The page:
Migration and asylum

Due to the geopolitical situation in several of the EU's neighbouring countries, the number of asylum-seekers coming to the EU increased significantly in 2015 and 2016, before falling in 2017.

For this reason, asylum and migration have become urgent topics of discussion across the EU. While, the EU has set some common standards in several regulations and directives, the responsibility for implementation of asylum and migration policy lies with the Member States, who must ensure that their national legislation is compliant with both EU law and international agreements.

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flows of migration

Irregular
border
crossings

EU law does not allow for the regulated arrival of asylum-seekers, so their entry into EU territory is usually irregular, due to a lack of necessary documentation and/or the use of unauthorised border-crossing points. Therefore, the figures for illegal border crossings are for mixed flows of both irregular immigrants and possible future asylum-seekers. These mixed flows pose a large challenge for border authorities: while asylum-seekers cannot be refused entrance to a Member State, irregular immigrants can and should be refused entry, based on the Schengen Borders Code.

Frontex, the EU border surveillance agency, collects data concerning illegal crossings of the EU's external borders from national border control authorities.

The EU external borders are those between Member States and third countries, as well as between Schengen Associated Countries (Norway, Iceland and Switzerland) and third countries.

 

The main points of entry show the routes of illegal entries into the EU in 2017. For each route, the point of entry shows the number of entries and the top three nationalities of migrants.

The bar chart shows illegal border crossings by third-country citizens via land and sea routes. In 2015, there was a 6-fold increase in illegal border crossing in comparison with 2014, and a 17-fold increase compared to 2013, due to a large increase in border crossings by citizens of Syria, Afghanistan and Eritrea. As of 2017, there is an overall decrease in illegal border crossing, falling below the level of 2014, with Syria, Afghanistan and Eritrea representing only about 8 % of the 2015 figure. In 2017, the top three countries of origin connected to illegal border crossings are Syria, Nigeria and Côte d'Ivoire.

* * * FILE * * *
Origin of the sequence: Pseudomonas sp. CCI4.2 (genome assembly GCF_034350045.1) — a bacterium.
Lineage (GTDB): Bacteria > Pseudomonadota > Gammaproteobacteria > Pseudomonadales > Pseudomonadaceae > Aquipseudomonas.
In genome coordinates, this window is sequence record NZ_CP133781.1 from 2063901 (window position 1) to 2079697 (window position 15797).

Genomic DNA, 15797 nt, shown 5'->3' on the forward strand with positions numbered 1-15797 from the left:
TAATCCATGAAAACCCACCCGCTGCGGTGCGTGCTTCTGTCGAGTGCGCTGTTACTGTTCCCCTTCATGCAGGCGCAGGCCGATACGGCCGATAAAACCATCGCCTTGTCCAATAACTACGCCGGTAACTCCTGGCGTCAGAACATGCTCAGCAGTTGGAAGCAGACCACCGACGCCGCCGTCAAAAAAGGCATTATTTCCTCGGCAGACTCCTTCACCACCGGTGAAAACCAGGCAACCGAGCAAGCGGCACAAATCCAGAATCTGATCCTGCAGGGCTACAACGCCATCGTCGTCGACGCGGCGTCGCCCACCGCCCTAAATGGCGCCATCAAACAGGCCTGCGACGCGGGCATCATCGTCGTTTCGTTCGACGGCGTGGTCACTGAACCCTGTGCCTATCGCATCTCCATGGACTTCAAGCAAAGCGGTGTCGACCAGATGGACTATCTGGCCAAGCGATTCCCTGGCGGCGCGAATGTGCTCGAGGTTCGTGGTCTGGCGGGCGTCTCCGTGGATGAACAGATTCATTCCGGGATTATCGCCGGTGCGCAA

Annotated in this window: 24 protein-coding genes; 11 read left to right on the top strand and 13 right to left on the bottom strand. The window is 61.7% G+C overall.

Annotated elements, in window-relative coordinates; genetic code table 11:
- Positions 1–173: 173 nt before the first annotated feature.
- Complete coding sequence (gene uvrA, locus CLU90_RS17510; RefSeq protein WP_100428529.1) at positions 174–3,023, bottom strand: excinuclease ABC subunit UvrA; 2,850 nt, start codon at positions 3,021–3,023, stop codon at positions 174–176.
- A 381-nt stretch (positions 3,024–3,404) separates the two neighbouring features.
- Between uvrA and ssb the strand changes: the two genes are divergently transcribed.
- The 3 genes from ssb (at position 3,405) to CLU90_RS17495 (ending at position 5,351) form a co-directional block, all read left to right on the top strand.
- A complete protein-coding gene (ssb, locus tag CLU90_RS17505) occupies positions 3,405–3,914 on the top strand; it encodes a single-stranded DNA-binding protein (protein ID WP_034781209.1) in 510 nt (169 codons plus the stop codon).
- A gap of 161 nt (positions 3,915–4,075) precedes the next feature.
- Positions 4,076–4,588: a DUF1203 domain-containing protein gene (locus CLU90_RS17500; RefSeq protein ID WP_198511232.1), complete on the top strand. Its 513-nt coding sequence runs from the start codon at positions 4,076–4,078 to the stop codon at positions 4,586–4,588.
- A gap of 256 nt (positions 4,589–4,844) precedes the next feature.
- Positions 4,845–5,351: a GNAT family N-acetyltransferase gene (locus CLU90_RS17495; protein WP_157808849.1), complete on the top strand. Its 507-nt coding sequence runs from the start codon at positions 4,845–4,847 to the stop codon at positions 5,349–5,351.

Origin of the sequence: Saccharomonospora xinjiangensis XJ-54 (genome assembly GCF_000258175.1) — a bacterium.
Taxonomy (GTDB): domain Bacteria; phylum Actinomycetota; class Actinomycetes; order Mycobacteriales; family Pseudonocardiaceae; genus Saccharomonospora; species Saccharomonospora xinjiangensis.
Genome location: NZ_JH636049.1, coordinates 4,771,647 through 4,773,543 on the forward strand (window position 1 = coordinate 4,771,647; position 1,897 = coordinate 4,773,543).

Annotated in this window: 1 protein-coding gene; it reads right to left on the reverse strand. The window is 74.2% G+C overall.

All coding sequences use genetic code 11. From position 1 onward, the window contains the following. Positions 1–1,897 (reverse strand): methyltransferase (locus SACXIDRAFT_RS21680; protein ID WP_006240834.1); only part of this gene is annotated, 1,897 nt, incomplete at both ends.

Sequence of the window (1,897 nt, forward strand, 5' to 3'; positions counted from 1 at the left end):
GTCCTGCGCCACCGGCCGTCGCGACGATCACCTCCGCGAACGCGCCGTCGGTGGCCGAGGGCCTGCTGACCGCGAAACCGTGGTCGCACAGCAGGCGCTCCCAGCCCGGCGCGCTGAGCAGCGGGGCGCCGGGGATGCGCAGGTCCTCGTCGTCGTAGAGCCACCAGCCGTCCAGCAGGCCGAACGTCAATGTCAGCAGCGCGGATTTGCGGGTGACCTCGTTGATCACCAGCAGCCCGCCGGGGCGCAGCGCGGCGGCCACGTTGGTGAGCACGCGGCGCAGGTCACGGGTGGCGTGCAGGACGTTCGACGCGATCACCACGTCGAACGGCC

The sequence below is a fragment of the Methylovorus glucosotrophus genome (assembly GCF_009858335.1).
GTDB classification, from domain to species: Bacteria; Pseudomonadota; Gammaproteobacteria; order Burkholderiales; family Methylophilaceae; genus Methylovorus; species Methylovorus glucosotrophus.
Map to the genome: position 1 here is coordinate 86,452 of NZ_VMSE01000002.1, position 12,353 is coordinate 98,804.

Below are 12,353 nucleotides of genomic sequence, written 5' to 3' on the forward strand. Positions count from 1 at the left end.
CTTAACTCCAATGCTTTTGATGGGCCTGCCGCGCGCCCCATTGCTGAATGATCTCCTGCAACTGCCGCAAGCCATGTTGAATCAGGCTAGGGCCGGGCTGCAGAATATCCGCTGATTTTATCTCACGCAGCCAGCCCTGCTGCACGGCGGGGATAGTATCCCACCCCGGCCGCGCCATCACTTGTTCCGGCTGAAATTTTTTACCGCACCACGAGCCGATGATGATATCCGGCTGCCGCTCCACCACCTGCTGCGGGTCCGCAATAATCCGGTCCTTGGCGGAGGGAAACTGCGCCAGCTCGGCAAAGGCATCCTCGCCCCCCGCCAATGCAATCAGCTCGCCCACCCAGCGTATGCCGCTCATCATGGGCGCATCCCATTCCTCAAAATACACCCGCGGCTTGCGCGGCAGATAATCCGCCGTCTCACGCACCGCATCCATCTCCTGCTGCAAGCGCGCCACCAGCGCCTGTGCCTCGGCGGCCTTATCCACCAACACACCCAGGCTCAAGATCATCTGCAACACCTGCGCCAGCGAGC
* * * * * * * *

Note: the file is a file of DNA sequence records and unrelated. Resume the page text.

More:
In 1 000s
Land borders Sea borders
 

The maps show the monthly average number of detections of illegal border crossings in the EU.

Frontex reports that 204 734 irregular border crossings were detected at the EU's external borders in 2017. However, Eurostat annual data indicate that roughly 708 585 people applied for asylum in 2017.

Frontex specifies that irregular border crossings may be attempted by the same person several times in different locations, which means that a large number of those who were counted when they arrived in Greece were counted again when entering the EU for the second time through Hungary or Croatia.

 

The map shows the global flow.

Asylum applications

Asylum-seekers are not evenly spread throughout the EU, with some countries receiving a disproportionate amount of asylum applications. The eight Member States marked on the map have received 90 % of the total requests for asylum for the first six months of 2015. The number of asylum applicants in the EU has more than doubled in the last two years.

In 1 000s
 

Rates of migration have changed over time. The map shows migration trends since 1998. Figures were collected on the basis of a gentlemen's agreement until 2007, and in accordance with the Regulation on statistics on migration and international protection since 2008.

Migrants arrive in the EU Member States at the EU external borders. Under the Dublin Regulation, they should apply for asylum in the first EU country they enter, which is normally a Member State on the EU external borders. However, as the table shows, a large number of migrants travel to Germany or Sweden to seek asylum, either because they have friends and family there, or because they believe they would enjoy better living conditions in these countries.

 

The map shows the relative weight of the number of applicants per million inhabitants in the 'country of arrival' (the EU Member State in which asylum has been requested) for the period January to June 2017. The EU average is 1 385 applicants per million inhabitants.

Overall, the numbers of asylum-seekers from 10 of the top 15 countries of origin have decreased in 2017 compared to the 2015 levels. The top 15 countries represent 65 % of the total asylum seekers in 2017.

In 1 000s
 

The chart on the right hand side shows the number of asylum-seekers from the top 15 countries of origin for 2016 and 2017. The value in brackets represents changes in 2017 with respect to 2015; positive value shows an increase, negative a decrease (e.g. there was a decrease of 263 000 applicants from Syria in 2017 compared to 2015). The numbers are rounded to the nearest thousand, thus sometimes there might be a difference between the numbers in brackets and the numbers on the bars.

Asylum decisions

First instance decisions refer to decisions taken by the Member States on refugee status, subsidiary protection and authorisation to stay for humanitarian reasons.